Kevin: Hey, just between you and me, you know how sometimes you be on the road and you alone in your sleeping bag?  Sometimes you gotta handle things yourself.  You know what I mean?
Me: (Not grasping his dead-seriousness) Mmm-hmm, I try not to because it makes a mess in my sleeping bag, but I follow what you’re saying
Kevin: Well some people got to do that when they alone and if you not on the road like you and me they don’t understand
Me: (Oblivious) Man, I’ve travelled enough and seen enough at this point that I don’t really pass judgement on people.  Whatever you gotta do to get by.
Kevin: Yeah…
Little did I know I had just given him implied consent.
   The lights went out after a while and I politely declined his offer to share his blanket, I (thankfully) had my own blanket after all.  As I began to close my eyes I felt Kev’s elbow rocking back & forth and I moved my elbow away so he could continue “scratching” unimpeded.  However, when the movement continued it occurred to me that he might not be scratching an itch, at least not literally. I was horrified when I realized that he might well be masturbating right beside me.  It then dawned on me that I had expressed approval for this sort of behaviour and while I was wrestling with how to get him to stop in a polite and discreet manner the movement all but stopped.  I figured I’d leave well enough alone hope he went to sleep and try to do the same.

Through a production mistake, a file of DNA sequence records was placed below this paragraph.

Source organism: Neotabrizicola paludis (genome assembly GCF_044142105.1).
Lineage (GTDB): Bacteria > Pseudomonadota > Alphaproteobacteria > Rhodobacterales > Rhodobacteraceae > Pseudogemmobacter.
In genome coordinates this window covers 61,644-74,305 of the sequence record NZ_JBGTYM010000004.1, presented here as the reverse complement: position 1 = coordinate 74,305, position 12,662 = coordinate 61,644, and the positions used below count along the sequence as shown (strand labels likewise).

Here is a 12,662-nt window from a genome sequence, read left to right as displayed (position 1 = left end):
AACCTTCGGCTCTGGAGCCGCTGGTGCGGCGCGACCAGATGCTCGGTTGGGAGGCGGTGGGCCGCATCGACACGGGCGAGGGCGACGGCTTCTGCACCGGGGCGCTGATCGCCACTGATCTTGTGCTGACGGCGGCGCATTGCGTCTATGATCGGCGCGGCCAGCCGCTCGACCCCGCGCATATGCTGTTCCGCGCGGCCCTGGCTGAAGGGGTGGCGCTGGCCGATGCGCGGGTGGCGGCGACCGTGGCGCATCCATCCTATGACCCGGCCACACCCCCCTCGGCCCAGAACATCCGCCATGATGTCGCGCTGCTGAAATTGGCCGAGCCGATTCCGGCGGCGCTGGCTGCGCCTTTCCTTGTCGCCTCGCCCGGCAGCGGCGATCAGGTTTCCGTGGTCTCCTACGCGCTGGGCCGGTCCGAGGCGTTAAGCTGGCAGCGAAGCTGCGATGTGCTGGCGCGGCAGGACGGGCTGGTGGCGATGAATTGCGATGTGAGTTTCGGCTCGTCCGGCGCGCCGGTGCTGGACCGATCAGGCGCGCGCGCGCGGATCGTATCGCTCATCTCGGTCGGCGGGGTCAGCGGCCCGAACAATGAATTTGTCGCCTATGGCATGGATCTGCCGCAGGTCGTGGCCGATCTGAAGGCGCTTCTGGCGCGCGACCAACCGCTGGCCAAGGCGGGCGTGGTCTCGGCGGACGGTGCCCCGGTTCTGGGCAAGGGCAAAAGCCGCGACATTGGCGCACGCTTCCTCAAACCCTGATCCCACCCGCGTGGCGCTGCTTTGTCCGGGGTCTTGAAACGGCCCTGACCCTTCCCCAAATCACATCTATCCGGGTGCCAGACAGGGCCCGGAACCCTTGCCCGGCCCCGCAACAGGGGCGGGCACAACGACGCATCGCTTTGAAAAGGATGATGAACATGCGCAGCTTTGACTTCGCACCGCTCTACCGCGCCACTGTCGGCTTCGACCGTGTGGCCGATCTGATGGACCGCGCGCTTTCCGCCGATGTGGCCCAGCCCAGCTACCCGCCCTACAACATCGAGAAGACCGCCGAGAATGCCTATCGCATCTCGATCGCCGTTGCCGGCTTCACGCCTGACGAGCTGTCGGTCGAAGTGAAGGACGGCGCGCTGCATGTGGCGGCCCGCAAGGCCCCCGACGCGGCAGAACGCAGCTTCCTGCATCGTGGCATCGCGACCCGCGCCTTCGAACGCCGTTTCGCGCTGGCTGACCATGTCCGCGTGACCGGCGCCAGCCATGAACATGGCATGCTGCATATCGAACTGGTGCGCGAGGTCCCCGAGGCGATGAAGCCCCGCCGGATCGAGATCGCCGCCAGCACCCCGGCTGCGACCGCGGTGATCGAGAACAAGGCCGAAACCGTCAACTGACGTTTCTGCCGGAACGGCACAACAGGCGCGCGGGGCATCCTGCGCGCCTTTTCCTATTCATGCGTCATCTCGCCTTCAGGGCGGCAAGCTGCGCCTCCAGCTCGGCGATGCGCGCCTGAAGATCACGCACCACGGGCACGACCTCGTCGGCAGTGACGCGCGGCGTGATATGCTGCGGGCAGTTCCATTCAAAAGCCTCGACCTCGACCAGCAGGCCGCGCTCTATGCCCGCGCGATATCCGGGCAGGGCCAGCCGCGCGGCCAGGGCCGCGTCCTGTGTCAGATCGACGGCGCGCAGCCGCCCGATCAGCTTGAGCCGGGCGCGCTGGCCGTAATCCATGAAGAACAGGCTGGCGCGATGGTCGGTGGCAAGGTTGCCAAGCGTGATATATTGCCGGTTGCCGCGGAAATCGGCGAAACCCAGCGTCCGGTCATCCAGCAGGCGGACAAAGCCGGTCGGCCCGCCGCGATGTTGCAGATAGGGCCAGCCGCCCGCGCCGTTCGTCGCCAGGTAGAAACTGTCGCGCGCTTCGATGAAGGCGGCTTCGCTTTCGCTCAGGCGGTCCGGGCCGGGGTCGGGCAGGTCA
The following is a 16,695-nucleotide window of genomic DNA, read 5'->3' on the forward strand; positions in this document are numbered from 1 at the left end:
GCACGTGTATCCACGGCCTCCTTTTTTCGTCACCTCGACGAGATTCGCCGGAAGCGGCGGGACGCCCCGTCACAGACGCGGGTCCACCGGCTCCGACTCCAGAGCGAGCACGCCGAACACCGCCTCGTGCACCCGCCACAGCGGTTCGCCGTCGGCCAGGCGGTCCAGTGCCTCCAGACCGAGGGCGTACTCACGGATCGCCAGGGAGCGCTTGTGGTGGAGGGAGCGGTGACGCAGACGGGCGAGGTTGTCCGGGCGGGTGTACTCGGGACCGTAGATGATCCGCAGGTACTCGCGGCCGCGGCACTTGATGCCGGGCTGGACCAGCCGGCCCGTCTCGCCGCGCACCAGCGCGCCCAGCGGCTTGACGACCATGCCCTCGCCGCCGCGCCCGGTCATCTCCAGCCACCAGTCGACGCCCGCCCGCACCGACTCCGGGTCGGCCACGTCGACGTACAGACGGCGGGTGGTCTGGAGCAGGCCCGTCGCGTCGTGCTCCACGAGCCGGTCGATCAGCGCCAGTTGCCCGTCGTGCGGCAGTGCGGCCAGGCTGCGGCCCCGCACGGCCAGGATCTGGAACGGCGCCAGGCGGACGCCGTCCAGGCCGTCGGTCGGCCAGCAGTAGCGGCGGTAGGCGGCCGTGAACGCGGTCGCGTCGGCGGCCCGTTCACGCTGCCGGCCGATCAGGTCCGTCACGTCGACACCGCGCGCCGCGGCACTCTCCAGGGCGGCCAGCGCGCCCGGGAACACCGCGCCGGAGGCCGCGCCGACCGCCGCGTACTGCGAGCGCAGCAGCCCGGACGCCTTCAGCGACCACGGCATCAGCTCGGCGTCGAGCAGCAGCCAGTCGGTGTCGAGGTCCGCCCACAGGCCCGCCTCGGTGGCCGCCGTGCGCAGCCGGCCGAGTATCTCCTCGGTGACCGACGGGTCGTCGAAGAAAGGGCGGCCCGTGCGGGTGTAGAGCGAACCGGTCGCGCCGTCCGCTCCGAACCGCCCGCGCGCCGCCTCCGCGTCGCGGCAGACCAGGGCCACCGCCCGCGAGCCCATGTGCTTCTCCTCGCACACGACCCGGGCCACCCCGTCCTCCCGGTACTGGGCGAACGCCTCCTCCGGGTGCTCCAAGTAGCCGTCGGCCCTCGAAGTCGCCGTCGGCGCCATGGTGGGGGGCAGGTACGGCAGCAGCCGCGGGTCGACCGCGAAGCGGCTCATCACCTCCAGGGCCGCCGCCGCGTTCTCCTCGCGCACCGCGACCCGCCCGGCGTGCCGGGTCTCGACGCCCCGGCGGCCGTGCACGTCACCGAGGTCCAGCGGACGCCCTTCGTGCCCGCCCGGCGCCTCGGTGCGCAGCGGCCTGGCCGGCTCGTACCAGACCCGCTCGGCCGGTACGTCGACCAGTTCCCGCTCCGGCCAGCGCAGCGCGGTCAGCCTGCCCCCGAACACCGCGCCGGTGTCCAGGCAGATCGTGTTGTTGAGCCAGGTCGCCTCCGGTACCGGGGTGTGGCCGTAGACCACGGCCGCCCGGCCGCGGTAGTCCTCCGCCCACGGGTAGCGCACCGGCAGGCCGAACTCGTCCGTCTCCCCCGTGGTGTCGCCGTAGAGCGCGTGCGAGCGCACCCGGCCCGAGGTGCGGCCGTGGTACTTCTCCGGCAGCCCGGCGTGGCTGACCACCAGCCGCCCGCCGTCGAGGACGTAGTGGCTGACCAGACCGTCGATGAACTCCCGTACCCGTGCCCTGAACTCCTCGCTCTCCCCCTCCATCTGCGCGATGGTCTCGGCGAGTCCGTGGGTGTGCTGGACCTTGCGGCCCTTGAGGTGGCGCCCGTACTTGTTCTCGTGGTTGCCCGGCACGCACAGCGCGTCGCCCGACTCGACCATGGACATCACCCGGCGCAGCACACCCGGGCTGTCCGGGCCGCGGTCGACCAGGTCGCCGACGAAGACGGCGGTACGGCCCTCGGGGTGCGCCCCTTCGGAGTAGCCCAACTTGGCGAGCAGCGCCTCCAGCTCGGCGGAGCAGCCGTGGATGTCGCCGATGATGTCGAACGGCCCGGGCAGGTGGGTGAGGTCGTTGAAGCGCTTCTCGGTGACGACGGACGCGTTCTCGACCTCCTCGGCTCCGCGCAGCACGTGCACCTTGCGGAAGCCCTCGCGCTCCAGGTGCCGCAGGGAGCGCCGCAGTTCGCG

Then the movement started again.  I stole a glance over at him (taking special care not to make eye contact).  Covered with his blanket he was awake and alert.  I swallowed my discomfort and made the first overtures toward intervention:
Me: Hey dude, you alright?
Kevin: Yeah, I’m good.  Just kinda watching things, takin it all in
Me: K…